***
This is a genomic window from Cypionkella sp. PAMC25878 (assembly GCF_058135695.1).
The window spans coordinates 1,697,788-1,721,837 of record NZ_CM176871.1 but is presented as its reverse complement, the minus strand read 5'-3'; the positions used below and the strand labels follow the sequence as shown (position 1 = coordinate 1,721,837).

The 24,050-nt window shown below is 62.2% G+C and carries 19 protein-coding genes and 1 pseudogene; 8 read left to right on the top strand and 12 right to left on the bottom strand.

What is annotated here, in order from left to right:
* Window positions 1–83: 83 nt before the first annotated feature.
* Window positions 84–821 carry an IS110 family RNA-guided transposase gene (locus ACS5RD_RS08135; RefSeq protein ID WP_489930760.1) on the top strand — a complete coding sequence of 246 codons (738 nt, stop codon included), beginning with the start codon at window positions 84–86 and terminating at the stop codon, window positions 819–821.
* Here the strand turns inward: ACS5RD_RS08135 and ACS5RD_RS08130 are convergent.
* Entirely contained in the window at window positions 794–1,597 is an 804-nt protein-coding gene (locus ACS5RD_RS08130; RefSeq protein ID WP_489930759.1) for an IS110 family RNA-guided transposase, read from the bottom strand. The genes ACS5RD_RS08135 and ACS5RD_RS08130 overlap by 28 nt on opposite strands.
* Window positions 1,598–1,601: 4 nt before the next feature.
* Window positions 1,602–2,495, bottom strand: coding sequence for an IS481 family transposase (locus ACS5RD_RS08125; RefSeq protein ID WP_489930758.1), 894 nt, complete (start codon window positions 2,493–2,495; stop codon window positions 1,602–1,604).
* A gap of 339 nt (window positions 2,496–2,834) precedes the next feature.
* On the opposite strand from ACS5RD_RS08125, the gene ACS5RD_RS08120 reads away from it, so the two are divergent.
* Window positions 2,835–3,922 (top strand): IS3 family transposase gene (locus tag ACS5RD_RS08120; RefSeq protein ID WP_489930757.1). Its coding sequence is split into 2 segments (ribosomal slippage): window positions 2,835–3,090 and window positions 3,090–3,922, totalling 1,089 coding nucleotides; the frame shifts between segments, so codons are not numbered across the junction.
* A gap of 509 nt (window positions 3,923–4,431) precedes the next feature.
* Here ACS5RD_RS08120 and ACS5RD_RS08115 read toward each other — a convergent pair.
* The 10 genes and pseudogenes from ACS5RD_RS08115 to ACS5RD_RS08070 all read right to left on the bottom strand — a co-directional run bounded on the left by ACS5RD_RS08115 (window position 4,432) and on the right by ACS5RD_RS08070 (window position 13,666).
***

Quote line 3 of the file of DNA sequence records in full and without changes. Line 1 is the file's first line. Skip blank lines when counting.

The 24,050-nt window shown below is 62.2% G+C and carries 19 protein-coding genes and 1 pseudogene; 8 read left to right on the top strand and 12 right to left on the bottom strand.